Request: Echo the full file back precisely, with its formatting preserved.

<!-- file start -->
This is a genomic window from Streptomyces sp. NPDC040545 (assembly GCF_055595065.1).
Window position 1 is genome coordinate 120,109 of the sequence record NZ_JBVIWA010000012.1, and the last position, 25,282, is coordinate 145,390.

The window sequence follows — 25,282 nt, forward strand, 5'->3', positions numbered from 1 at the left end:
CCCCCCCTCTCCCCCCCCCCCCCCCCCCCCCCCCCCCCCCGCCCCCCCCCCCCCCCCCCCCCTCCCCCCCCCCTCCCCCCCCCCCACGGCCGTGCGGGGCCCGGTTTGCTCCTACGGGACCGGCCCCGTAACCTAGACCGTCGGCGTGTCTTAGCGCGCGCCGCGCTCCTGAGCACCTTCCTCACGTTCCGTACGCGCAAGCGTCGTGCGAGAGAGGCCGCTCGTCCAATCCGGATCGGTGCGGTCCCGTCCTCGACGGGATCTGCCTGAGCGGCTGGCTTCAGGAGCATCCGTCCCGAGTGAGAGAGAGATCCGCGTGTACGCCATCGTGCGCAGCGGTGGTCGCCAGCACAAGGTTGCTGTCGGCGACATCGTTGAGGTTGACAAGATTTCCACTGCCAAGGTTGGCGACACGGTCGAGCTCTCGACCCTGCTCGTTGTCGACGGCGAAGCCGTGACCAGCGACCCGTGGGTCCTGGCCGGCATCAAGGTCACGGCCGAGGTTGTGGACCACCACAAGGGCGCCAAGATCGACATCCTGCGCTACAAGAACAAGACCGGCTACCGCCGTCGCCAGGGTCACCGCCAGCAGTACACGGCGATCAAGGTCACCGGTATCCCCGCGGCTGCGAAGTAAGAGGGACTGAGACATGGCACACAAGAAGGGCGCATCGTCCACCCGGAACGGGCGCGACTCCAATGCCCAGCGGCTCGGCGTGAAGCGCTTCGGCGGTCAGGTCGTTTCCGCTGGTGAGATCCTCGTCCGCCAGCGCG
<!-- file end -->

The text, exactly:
This is a genomic window from Streptomyces sp. NPDC040545 (assembly GCF_055595065.1).
Window position 1 is genome coordinate 120,109 of the sequence record NZ_JBVIWA010000012.1, and the last position, 25,282, is coordinate 145,390.

The window sequence follows — 25,282 nt, forward strand, 5'->3', positions numbered from 1 at the left end:
CCCCCCCTCTCCCCCCCCCCCCCCCCCCCCCCCCCCCCCCGCCCCCCCCCCCCCCCCCCCCCTCCCCCCCCCCTCCCCCCCCCCCACGGCCGTGCGGGGCCCGGTTTGCTCCTACGGGACCGGCCCCGTAACCTAGACCGTCGGCGTGTCTTAGCGCGCGCCGCGCTCCTGAGCACCTTCCTCACGTTCCGTACGCGCAAGCGTCGTGCGAGAGAGGCCGCTCGTCCAATCCGGATCGGTGCGGTCCCGTCCTCGACGGGATCTGCCTGAGCGGCTGGCTTCAGGAGCATCCGTCCCGAGTGAGAGAGAGATCCGCGTGTACGCCATCGTGCGCAGCGGTGGTCGCCAGCACAAGGTTGCTGTCGGCGACATCGTTGAGGTTGACAAGATTTCCACTGCCAAGGTTGGCGACACGGTCGAGCTCTCGACCCTGCTCGTTGTCGACGGCGAAGCCGTGACCAGCGACCCGTGGGTCCTGGCCGGCATCAAGGTCACGGCCGAGGTTGTGGACCACCACAAGGGCGCCAAGATCGACATCCTGCGCTACAAGAACAAGACCGGCTACCGCCGTCGCCAGGGTCACCGCCAGCAGTACACGGCGATCAAGGTCACCGGTATCCCCGCGGCTGCGAAGTAAGAGGGACTGAGACATGGCACACAAGAAGGGCGCATCGTCCACCCGGAACGGGCGCGACTCCAATGCCCAGCGGCTCGGCGTGAAGCGCTTCGGCGGTCAGGTCGTTTCCGCTGGTGAGATCCTCGTCCGCCAGCGCG